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Rationalizing the veil
French President Nicolas Sarkozy opened up a can of feisty worms when he said the burqa is "a sign of subservience." Arab News asks scholars what they think the burqa signifies.
July 12, 2009 1:07 by Dana El Baltaji
“That is what the majority of French people say,” said the ambassador, underscoring the French government’s concern that the niqab may not always be a matter of choice but rather a matter of coercion. “Is putting on the niqab done by choice or by force? Is it violating the freedom and dignity of the woman? Is it a challenge to public safety? Such questions are legitimate and deserve to be discussed in a democratic way.”
Though the Muslims in different parts of the world have specific and varied terminologies for the different styles of face veils, in the West the term “burqa” is often used in a general sense to mean the full-body black cloak that includes a face veil. The term “hijab” is used as a general term for the head scarf that reveals the face. The term “niqab” is a general term for that which covers all or parts of the face. Only one Islamic school, Hanbali, obliges women to cover their faces. Within this school, scholars differ on whether a woman may show her eyes. Decorative motifs, like appliqué or colorful stitching, are also not permitted and the entire outfit should be baggy and black.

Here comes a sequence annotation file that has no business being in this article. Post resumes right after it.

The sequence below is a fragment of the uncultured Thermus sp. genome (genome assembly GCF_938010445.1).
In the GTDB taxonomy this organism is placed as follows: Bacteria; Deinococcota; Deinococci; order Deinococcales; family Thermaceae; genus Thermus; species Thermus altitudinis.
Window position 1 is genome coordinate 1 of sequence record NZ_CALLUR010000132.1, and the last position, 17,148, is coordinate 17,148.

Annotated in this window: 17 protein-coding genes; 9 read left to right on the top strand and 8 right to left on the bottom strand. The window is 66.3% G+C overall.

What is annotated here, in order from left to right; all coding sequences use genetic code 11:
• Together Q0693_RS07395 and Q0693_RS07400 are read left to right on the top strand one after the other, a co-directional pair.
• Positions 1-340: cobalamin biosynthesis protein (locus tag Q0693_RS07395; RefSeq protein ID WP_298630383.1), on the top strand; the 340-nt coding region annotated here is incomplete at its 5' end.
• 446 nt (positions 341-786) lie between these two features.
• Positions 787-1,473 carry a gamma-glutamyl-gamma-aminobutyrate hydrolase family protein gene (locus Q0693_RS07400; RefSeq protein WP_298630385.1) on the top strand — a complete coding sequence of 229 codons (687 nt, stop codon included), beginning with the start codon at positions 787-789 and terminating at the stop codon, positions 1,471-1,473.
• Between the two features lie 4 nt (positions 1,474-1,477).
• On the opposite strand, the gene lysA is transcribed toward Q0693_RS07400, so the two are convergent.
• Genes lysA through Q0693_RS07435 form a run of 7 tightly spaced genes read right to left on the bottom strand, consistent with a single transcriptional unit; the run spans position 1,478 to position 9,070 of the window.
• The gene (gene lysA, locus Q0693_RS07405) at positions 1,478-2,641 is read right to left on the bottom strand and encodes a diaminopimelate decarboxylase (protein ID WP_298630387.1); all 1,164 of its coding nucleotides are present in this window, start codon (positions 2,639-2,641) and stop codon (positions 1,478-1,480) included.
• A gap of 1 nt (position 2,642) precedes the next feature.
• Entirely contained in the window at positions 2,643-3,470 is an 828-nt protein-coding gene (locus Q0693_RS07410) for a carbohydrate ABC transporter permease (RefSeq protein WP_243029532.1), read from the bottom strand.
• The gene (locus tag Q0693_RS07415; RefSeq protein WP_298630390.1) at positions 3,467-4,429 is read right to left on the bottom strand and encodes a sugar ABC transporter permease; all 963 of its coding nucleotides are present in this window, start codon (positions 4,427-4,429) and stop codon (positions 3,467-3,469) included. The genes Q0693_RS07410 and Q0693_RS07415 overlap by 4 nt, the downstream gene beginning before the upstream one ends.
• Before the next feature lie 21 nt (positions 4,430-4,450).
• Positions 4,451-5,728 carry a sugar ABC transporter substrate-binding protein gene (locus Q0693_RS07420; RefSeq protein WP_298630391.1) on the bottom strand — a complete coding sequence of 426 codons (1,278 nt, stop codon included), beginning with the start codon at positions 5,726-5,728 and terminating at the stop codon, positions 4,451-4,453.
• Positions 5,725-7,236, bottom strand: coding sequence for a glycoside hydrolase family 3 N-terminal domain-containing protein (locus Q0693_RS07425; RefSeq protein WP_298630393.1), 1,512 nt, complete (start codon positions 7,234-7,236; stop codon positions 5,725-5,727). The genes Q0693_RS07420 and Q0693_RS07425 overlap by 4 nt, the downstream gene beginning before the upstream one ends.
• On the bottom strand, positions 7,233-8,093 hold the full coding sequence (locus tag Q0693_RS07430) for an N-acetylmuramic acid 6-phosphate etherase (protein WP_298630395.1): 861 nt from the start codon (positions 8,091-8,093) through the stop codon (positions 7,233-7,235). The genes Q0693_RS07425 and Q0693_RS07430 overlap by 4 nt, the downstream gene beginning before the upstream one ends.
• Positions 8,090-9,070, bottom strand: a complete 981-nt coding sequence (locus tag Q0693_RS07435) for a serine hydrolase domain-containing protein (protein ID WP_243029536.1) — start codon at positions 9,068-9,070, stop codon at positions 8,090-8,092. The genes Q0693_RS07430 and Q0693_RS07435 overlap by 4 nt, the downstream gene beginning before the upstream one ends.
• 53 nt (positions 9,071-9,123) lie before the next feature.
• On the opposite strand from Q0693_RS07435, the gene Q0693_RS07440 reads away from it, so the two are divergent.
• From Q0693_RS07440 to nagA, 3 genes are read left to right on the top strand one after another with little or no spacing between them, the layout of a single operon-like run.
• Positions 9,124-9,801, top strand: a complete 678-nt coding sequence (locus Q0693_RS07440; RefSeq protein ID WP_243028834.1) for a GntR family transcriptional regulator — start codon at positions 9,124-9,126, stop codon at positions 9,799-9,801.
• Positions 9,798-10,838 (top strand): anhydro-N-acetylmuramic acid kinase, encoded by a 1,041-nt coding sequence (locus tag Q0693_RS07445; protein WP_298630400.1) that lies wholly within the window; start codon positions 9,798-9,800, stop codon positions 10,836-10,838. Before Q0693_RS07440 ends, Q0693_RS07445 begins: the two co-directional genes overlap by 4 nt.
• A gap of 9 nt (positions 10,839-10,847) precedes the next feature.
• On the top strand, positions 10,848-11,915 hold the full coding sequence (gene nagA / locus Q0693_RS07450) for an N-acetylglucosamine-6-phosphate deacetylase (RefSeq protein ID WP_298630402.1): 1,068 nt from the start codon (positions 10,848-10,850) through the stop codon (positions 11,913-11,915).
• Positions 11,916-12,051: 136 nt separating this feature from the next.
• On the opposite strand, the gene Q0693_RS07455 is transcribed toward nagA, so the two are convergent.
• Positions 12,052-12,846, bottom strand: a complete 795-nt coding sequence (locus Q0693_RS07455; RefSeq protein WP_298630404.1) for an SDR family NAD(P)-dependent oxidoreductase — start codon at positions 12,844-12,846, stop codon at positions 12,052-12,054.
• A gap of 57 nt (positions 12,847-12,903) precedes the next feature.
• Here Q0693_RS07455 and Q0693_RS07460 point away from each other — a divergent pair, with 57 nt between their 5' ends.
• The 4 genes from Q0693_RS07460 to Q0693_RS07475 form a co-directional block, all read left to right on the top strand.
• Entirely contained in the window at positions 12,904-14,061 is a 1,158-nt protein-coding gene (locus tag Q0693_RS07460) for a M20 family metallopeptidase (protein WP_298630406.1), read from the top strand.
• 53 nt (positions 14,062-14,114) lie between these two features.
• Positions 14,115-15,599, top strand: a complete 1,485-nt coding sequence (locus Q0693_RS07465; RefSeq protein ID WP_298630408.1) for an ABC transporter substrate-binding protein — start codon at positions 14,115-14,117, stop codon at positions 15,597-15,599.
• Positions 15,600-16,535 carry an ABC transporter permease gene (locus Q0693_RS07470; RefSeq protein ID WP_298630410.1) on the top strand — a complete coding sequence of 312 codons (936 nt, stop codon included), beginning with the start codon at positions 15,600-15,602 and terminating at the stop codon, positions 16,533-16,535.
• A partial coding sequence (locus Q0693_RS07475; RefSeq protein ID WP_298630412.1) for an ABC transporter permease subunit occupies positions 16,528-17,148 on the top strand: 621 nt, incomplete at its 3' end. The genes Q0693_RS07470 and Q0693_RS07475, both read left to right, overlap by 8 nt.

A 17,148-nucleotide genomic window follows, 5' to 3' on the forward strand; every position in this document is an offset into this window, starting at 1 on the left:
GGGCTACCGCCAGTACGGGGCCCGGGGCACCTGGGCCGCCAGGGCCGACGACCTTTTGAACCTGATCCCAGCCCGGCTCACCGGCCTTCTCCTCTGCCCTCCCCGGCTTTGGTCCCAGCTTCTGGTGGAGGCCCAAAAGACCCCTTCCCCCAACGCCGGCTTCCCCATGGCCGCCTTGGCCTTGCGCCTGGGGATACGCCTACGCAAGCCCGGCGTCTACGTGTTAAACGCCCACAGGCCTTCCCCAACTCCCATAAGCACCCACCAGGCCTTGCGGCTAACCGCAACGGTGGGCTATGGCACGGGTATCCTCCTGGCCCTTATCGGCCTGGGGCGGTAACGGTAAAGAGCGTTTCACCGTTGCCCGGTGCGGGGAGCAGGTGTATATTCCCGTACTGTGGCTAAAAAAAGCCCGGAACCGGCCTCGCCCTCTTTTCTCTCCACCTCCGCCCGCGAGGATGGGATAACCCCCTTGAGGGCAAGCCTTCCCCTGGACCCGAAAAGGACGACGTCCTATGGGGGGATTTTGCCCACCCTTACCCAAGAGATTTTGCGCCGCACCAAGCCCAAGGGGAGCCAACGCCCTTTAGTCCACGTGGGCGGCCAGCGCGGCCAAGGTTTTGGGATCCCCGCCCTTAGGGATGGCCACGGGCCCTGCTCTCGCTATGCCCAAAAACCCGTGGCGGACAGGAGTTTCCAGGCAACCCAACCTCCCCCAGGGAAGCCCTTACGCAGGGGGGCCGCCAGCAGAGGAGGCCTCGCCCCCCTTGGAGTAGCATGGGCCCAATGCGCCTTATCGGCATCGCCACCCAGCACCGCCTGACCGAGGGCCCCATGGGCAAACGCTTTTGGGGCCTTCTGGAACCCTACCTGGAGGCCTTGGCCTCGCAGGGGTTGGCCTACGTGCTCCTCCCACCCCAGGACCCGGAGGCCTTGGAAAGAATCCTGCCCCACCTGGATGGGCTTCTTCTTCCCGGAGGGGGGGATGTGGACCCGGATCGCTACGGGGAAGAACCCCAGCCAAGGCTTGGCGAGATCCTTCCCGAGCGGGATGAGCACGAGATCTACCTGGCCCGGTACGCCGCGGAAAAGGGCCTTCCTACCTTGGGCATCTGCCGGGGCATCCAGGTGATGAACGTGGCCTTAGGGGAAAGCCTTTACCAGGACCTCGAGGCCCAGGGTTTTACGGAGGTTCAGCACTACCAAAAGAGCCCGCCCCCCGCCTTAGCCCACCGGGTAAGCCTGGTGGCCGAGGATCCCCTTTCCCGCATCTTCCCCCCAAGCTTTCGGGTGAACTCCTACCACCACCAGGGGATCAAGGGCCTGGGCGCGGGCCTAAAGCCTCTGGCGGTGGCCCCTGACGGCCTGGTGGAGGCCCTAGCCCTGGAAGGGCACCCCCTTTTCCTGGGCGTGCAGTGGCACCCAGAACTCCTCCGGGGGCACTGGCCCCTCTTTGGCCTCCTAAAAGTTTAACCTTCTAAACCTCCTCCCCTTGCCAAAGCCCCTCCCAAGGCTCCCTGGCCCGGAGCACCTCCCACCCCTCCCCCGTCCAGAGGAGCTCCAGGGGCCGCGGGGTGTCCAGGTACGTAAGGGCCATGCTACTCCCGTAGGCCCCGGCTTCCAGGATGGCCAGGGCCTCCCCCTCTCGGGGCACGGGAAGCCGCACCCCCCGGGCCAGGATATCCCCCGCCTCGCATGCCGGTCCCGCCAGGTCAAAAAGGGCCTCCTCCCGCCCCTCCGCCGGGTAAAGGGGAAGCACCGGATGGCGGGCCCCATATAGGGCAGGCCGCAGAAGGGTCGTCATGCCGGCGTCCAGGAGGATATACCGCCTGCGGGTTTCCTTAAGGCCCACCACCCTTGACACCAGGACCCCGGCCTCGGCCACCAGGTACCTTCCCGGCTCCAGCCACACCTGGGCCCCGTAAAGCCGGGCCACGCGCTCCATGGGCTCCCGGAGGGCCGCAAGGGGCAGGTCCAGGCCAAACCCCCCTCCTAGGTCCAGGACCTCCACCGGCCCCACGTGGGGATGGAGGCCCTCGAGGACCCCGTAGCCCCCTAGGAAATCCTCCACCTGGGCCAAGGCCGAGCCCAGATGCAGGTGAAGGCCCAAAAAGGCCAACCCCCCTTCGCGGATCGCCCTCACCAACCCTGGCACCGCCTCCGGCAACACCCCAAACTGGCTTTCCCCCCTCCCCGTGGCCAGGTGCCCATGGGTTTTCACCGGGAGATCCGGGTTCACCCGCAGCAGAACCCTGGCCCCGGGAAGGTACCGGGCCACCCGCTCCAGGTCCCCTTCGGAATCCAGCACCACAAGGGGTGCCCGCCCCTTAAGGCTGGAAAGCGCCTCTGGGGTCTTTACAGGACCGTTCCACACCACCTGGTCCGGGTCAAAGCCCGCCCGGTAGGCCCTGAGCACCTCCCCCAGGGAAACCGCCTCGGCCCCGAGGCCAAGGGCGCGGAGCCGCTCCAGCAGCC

Besancenot pointed out that Paris Grand Mosque Imam Dalil Boubakeur had publicly emphasized the niqab was not obligatory in Islam.
“Those defending the niqab are Muslim fundamentalists,” said Besancenot. “This is opposing what the majority of Muslims are doing.”
In the statement to Arab News the French ambassador echoed Sarkozy’s statements that the niqab alienated women who wear them in a country that is firmly secular and which adheres to full social equality between the sexes.